After being dropped off by the bus that had bumped and woven its way along the unpaved road from Latacunga via Sigchos, we followed the sign of the black sheep, still a little uncertain if we were in the right place.

At the top of the hill from the main road, we saw a door with bienvenido written above it and passed through, noticing the stain glass image of a black sheep in the window. On the other side, Edmundo, the manager, welcomed us warmly into the cozy common area and began to show us around the Black Sheep Inn.


The Room

One of the many things that Black Sheep Inn does well is cater to a wide range of travellers; from the backpacker to the luxury traveller. From beds in a shared bunk house with shared bathroom to private cabins with their own bathrooms, there really is something for everyone. We stayed in a private room with bathroom shared with just two other rooms.

the outside of our room

The bed was comfortable, though perhaps a little narrow for two people, and the sheets and blankets were plenty to keep us warm. Though in the evenings, when the temperature would drop to around 8 or 10C, there was also a small wood burner already set up with with chopped wood, twigs and newspaper, which just required a flick of a match. Outside our room there was a supply of purified drinking water which we could help ourselves to at any time of day, and towels were of course provided.

our room

The shared bathroom facilities, with outdoor urinal (hidden by a curtain) that flushed with rain water, outdoor sink (with only cold water), composting toilet (keep reading for more on that!) and shower (which was always hot and had great pressure) were very clean, and there was always plenty of soap, shampoo and 100% recycled toilet paper provided.

the shared bathroom facilities (shower on the right, toilet straight ahead)


Since the Black Sheep Inn is really nowhere near any restaurants, it seemed necessary to attract customers that the price include all meals, and not only are all the ingredients organic, but everything is vegetarian, and I’m sure with some forewarning, they could also easily accommodate a vegan diet.

Breakfast and dinner were served in the common area on a long wooden table with benches either side. This way, we got to know our fellow guests in much the same way we would in a hostel, though to me, it felt even more relaxed and somewhat more intimate.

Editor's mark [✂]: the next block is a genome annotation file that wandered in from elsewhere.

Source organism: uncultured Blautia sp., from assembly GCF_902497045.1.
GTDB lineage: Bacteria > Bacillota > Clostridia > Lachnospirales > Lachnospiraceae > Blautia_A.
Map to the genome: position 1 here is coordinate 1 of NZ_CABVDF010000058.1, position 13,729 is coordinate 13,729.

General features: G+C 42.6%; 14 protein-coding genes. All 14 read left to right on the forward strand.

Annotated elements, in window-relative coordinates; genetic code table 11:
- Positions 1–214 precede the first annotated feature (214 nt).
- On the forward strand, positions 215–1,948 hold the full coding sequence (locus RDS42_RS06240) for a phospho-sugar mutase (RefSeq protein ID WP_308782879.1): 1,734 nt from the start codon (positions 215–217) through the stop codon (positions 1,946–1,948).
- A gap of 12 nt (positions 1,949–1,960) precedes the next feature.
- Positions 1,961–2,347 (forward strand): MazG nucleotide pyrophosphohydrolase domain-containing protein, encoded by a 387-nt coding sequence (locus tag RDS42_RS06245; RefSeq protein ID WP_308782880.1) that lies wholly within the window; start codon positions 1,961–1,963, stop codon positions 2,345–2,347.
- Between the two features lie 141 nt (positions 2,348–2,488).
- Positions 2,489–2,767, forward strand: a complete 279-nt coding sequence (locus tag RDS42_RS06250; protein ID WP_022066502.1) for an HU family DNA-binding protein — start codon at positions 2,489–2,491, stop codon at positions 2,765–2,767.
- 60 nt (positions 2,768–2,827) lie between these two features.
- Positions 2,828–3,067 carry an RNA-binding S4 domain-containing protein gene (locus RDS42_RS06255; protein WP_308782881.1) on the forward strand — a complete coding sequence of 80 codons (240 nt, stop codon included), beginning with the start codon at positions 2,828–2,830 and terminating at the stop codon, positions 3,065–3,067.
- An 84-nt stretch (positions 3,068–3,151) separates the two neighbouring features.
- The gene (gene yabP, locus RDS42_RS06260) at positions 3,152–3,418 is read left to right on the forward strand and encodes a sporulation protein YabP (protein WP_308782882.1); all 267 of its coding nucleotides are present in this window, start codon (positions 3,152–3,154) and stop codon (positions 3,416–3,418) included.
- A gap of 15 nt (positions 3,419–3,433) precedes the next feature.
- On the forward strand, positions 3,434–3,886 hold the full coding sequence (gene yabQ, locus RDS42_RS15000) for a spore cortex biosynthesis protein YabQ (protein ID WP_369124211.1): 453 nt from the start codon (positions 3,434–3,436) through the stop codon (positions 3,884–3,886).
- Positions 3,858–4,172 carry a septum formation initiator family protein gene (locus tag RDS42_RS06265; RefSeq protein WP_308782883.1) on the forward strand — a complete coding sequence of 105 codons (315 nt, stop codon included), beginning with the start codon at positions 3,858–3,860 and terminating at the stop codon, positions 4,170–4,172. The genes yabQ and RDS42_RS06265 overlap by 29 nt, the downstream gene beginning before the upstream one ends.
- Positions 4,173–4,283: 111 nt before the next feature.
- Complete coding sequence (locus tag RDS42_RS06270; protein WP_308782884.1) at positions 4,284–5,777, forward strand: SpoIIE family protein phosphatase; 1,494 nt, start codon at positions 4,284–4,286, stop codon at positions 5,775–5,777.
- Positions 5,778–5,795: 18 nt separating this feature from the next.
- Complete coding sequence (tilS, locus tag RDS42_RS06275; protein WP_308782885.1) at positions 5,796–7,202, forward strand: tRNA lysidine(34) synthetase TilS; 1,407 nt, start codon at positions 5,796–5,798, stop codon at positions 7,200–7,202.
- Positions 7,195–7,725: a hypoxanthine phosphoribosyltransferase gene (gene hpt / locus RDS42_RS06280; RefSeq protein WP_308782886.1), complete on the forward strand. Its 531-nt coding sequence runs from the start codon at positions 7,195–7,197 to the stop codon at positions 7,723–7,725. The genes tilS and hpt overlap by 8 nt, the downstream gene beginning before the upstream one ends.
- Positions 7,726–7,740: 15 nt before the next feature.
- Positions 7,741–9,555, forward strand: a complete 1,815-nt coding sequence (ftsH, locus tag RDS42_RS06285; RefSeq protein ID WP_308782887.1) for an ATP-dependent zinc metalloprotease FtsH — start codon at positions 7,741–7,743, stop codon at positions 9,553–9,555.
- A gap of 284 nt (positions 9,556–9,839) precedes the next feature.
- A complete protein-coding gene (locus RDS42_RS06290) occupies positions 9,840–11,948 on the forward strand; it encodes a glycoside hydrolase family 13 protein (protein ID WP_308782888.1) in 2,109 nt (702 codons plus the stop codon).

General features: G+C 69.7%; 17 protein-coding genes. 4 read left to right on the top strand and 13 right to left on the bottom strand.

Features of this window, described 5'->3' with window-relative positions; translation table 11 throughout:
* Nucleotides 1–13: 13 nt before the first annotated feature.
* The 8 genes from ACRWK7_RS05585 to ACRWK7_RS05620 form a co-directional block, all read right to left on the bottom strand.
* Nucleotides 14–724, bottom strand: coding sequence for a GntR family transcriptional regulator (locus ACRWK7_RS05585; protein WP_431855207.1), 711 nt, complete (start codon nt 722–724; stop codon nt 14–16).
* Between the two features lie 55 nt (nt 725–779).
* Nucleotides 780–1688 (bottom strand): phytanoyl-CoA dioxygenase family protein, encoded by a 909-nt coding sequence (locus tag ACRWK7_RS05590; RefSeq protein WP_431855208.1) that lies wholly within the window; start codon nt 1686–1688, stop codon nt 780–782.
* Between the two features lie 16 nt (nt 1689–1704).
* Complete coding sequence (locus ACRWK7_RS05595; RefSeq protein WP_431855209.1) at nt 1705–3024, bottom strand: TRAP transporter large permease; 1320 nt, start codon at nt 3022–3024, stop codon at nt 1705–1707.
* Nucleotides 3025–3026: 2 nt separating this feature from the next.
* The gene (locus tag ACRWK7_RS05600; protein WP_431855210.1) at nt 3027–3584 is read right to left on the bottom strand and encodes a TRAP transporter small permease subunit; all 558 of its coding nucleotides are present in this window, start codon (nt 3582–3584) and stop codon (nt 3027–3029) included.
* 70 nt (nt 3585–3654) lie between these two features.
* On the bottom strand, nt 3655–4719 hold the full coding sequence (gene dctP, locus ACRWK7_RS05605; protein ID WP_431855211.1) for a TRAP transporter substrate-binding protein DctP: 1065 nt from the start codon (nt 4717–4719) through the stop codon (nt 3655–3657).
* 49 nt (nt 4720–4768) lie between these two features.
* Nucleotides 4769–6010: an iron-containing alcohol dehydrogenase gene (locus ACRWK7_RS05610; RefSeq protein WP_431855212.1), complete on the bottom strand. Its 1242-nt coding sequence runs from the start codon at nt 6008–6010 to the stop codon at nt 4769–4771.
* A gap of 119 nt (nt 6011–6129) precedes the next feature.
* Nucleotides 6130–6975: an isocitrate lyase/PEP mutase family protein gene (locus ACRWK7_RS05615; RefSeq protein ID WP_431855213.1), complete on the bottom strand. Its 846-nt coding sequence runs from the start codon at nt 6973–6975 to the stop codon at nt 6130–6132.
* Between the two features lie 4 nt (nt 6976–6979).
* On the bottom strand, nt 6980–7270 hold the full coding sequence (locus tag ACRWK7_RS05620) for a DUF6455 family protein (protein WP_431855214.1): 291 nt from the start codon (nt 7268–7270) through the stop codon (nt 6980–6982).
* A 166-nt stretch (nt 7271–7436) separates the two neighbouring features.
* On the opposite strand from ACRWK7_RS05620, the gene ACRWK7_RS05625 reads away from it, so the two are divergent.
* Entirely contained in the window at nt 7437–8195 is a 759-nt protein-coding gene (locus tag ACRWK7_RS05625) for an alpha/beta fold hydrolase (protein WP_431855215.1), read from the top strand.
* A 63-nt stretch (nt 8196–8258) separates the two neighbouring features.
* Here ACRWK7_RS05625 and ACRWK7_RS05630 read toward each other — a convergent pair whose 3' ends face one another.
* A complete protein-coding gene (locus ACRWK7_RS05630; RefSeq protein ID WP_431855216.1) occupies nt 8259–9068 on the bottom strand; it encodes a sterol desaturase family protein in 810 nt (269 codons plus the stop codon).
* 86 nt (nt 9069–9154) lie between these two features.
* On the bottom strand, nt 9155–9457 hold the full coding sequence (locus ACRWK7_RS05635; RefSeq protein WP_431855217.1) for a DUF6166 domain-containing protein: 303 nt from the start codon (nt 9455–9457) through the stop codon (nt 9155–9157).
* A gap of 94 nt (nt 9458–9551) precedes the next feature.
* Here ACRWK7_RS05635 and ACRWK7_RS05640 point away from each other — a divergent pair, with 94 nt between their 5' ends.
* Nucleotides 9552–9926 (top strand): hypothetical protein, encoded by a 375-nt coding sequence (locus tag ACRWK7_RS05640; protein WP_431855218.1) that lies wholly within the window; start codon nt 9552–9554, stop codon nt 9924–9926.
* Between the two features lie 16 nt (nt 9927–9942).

Breakfast included fruit salad, fresh juice and muesli that you could help yourself to, as well as two eggs to order (though I’d highly recommend the default of scrambled with a mix of vegetables and fresh, locally made cheese) with fresh bread.

scrambled eggs with cheese and fresh bread for breakfast

So that guests could go off into the surrounding countryside and do one of the many hiking options available, a packed lunch was provided including a sandwich, carrot slices, popcorn (neither sweet nor salty and actually more pleasant than it sounds), an apple and a homemade cookie. This was left out at breakfast with each guest’s name written on a paper bag, and no plastic involved whatsoever.

Dinner, served at 7pm sharp, was certainly the most sociable meal, and the food was delicious. Each night we were treated to a soup (quinoa, pea or pasta), main (egg-fried rice, vegetable lasagne, vegetable hamburger) and small desert.

top left: egg-fried rice; top right: pasta soup; bottom left: pea soup; bottom right: custard dessert

In addition to all this, there was a large range of teas, infusions and coffee available for free all day, as well as homemade cakes, brownies, cookies, beer, wine and spirits at an extra cost, run on an honour system: you simply write down each time you take one of the extras, and you’ll be charged accordingly at the end of your stay.

the kitchen, with free tea and coffee
the kitchen, with free tea and coffee


Black Sheep Inn is located somewhere we probably wouldn’t otherwise have gone. On the edge of the tiny village of Chugchilán on the Quilotoa loop, a circular route of roughly 230km of partly paved road to the west of the Panamerican highway from Latacunga that connects several remote villages that still retain much of their indigenous culture, it is somewhat out of the way. A bus from Latacunga via Sigchos (travelling the northern route from Latacunga) takes around 3.5 hours but costs just $2.50 (contrary to the rule of thumb that buses in Ecuador cost $1 per hour travelled).

But this remote locations means that it is surrounded by some gorgeous countryside, much of it used for agricultural purposes, and so there are many great hiking options, from all-day hikes to circular routes of just an hour or two. There is plenty of information at hand, including hand drawn maps, which Edmundo will not hesitate to explain.

information boards